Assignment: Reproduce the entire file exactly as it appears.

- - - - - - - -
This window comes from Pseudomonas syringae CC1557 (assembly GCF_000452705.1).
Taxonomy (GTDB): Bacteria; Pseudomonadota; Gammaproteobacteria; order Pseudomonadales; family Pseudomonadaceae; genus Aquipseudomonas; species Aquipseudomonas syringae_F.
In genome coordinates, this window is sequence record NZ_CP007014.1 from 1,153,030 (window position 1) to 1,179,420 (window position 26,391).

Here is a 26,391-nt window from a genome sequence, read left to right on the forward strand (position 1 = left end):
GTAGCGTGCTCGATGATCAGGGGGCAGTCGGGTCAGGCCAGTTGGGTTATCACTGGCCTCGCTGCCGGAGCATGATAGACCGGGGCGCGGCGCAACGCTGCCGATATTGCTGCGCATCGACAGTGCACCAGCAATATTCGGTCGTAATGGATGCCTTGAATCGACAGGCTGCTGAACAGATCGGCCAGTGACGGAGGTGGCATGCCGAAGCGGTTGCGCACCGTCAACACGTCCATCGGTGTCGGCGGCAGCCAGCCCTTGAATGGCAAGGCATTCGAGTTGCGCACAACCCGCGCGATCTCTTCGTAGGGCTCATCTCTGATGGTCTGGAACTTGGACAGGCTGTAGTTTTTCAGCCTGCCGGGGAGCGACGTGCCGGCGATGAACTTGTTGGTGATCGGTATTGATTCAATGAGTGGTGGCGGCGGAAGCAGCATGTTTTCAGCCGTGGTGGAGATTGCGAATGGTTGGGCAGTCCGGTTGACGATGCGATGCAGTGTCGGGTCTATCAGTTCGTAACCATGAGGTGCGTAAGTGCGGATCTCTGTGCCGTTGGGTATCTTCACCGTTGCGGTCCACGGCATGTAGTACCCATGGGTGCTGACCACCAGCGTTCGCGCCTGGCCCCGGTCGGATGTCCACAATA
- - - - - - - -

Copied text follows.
This window comes from Pseudomonas syringae CC1557 (assembly GCF_000452705.1).
Taxonomy (GTDB): Bacteria; Pseudomonadota; Gammaproteobacteria; order Pseudomonadales; family Pseudomonadaceae; genus Aquipseudomonas; species Aquipseudomonas syringae_F.
In genome coordinates, this window is sequence record NZ_CP007014.1 from 1,153,030 (window position 1) to 1,179,420 (window position 26,391).

Here is a 26,391-nt window from a genome sequence, read left to right on the forward strand (position 1 = left end):
GTAGCGTGCTCGATGATCAGGGGGCAGTCGGGTCAGGCCAGTTGGGTTATCACTGGCCTCGCTGCCGGAGCATGATAGACCGGGGCGCGGCGCAACGCTGCCGATATTGCTGCGCATCGACAGTGCACCAGCAATATTCGGTCGTAATGGATGCCTTGAATCGACAGGCTGCTGAACAGATCGGCCAGTGACGGAGGTGGCATGCCGAAGCGGTTGCGCACCGTCAACACGTCCATCGGTGTCGGCGGCAGCCAGCCCTTGAATGGCAAGGCATTCGAGTTGCGCACAACCCGCGCGATCTCTTCGTAGGGCTCATCTCTGATGGTCTGGAACTTGGACAGGCTGTAGTTTTTCAGCCTGCCGGGGAGCGACGTGCCGGCGATGAACTTGTTGGTGATCGGTATTGATTCAATGAGTGGTGGCGGCGGAAGCAGCATGTTTTCAGCCGTGGTGGAGATTGCGAATGGTTGGGCAGTCCGGTTGACGATGCGATGCAGTGTCGGGTCTATCAGTTCGTAACCATGAGGTGCGTAAGTGCGGATCTCTGTGCCGTTGGGTATCTTCACCGTTGCGGTCCACGGCATGTAGTACCCATGGGTGCTGACCACCAGCGTTCGCGCCTGGCCCCGGTCGGATGTCCACAATA